Saturday, May 31, 2008

G9: Variations in Focusing Outdoor Scenes

The first posting in this series on focusing showed the five auto focus modes possible with the G9. The second posting explained how the hyperfocal and depth-of-field concepts benefit and limit focusing. Now let’s examine and compare the results when using the various auto focus modes. For this posting, a landscape scene was photographed using each auto focus mode. The G9 was mounted on a tripod and the composition was not changed from shot to shot. The focal length was near the middle of the zoom range. Exposure was set at 1/60 sec and f4.5 in manual exposure mode for ISO80 sensitivity for all shots. The G9 was set for Raw+jpg mode but all images here are from the in-camera jpg for consistency. The image shown here is the first one taken; the auto focus was set for Flexizone using the small frame because this is the way I normally focus. The small focus frame was placed on the front of the canoe.

The G9 has a nice feature for checking focus that I’d forgotten about. Here’s the display showing the focus point for the above image. This feature is available in both shooting (page 86) or playback modes (page 162). (But if your practice is to focus, recompose and shoot, as is mine, then the focus check does not remember that first focus point.) I paced off the distance from the G9 to the canoe; it was about 115 feet. My workhorse software, BreezeBrowser, says that the focus distance was set at 82 feet. Strangely, neither Canon’s ZoomBrowser nor Adobe’s Photoshop include focus distance in the image properties.

From the G9 Hyperfocal Chart, the hyperfocal distance for 25mm focal length and f4.5 is 76 feet. With the focus distance actually set at 82 feet, everything from 39 feet to infinity should be in focus. (OK, I didn’t think ahead on this one but used DofMaster directly.) Although the basis of depth-of-field is not pixel peeking, when examining the full image file, it seems to me that the in-focus distances are from about halfway to the canoe to infinity – as predicted in the DofMaster calculation. So even though the G9 selected the focus point I wanted, it set a slightly different actual distance; however, the final result was essentially the same as if the G9 had set the exact distance.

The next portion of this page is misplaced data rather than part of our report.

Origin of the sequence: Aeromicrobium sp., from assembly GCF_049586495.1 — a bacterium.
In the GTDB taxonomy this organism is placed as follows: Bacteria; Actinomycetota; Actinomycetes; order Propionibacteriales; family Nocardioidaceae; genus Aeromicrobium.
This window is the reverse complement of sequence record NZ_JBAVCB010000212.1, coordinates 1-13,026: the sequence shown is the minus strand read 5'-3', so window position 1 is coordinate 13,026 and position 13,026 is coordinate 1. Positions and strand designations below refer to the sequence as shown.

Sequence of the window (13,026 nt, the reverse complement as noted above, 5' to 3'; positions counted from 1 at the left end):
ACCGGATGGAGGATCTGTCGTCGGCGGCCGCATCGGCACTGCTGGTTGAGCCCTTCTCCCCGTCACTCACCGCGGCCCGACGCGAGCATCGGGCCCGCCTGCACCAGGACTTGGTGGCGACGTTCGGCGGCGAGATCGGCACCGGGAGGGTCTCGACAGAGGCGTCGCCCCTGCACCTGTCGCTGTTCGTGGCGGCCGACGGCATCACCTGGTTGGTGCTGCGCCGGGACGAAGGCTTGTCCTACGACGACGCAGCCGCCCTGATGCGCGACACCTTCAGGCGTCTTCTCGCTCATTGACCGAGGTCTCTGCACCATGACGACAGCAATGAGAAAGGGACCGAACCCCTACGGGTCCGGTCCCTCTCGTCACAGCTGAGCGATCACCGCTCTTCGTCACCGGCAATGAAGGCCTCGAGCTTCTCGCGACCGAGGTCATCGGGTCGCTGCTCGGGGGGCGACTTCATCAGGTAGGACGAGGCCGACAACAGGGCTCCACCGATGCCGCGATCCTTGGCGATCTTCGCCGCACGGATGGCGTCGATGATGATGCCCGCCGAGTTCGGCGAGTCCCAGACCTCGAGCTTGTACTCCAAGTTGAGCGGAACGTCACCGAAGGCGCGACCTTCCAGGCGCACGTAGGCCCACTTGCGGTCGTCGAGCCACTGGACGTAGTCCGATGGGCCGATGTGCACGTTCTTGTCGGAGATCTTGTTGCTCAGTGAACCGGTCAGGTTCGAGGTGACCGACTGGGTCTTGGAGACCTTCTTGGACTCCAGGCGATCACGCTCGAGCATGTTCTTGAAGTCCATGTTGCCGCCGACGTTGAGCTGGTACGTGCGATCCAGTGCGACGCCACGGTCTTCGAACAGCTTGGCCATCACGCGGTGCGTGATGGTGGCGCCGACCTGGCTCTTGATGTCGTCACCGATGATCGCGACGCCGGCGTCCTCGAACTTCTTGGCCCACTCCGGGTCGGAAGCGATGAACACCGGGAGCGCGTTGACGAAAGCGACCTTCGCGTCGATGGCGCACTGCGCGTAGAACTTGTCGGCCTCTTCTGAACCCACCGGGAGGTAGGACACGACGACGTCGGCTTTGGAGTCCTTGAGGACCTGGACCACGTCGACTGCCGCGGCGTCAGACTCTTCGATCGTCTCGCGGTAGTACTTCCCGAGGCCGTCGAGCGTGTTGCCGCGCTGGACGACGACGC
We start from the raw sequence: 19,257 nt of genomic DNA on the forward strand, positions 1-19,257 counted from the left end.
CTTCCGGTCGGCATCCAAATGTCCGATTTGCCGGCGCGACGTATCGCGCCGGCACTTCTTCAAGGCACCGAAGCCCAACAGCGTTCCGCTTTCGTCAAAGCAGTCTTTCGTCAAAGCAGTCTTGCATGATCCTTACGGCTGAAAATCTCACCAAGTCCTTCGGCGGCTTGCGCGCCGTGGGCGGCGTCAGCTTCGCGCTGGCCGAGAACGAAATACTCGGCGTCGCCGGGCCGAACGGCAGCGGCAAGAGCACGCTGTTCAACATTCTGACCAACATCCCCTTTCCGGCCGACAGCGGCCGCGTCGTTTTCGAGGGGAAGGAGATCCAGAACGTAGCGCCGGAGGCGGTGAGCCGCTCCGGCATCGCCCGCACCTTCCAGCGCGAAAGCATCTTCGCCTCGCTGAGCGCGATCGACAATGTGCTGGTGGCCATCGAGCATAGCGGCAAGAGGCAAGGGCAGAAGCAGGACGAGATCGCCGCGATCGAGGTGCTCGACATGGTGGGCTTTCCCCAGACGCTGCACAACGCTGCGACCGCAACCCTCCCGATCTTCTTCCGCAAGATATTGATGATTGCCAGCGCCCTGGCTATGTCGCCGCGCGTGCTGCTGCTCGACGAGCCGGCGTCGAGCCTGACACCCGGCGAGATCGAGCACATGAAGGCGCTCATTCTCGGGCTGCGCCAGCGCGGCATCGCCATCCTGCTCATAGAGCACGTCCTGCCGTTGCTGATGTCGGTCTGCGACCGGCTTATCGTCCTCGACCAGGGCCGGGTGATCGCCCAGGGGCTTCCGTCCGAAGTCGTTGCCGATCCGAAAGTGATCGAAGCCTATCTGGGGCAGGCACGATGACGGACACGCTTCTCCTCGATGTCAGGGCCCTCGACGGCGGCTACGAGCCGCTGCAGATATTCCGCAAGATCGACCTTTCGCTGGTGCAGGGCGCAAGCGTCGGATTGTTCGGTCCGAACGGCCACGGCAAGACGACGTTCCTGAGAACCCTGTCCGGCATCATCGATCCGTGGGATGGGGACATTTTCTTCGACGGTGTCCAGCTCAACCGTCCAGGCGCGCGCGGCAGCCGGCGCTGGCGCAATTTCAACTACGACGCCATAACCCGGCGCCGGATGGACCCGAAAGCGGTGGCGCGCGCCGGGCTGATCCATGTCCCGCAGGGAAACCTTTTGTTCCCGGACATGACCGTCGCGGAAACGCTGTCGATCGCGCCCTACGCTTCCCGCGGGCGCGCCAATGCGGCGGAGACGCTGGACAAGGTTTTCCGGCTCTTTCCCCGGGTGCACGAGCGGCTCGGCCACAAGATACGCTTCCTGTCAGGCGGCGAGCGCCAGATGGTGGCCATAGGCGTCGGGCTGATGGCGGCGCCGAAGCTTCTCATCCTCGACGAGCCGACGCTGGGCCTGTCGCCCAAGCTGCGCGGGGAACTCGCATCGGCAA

What about the other focus modes? Results varied.

The large Flexizone frame also fixed on the front of the canoe but the focus distance was actually set at 66 feet. This is probably because the large focus frame includes more of the foreground than does the small frame. Results were good with, by computation, everything from 35 feet to 493 feet in focus.

Surprisingly, the small AiAF frames did not do very well and I don’t understand why. The focus distance was set for only 43 feet so everything from 28 to 99 feet was in focus but the distant background was blurred. The large AiAF frame actually was more accurate than the small frame with respect to the distance to the canoe. Using large frame AiAF, the focus distance was set at 72 feet.

Using face detection focusing but without faces in the scene, the G9 logic switches to large frame AiAF and, again, the focus distance was set at 72 feet.

Lastly, I switched to manual focus and dialed in infinity. BreezeBrowser interpreted this setting as 216 feet. In that case, everything from 56 feet to infinity should be in focus. Pixel peeking the manually focused image, I see the relative differences but differences are small except in comparison to the small AiAF closer focused image.

Based on this experience, I’ll be continuing my current practice: small frame Flexizone, focus, recompose, shoot. But indoor photography, usually without the benefits of hyperfocal focusing, can be more challenging. Next I’ll take a closer look at face detection.


sArs said...

I was quite happy to stumble upon your site, with all it´s jucy information. I´ve had my G9 for just over half a year - and have had troubles with outdoor photography. Th sky always seems overexposed, no matter what I change in the settings. I had a Canon powershot s45 before and never got overexposed skys. Does the G9 need a filter or am i doing it all wrong?
-just wondering if you had any ideas..?

Gordon Buck Jr. said...

Several G9 users have commented on the problem of overexposed sky. I wrote several posts on various ways to compensate. The first post is at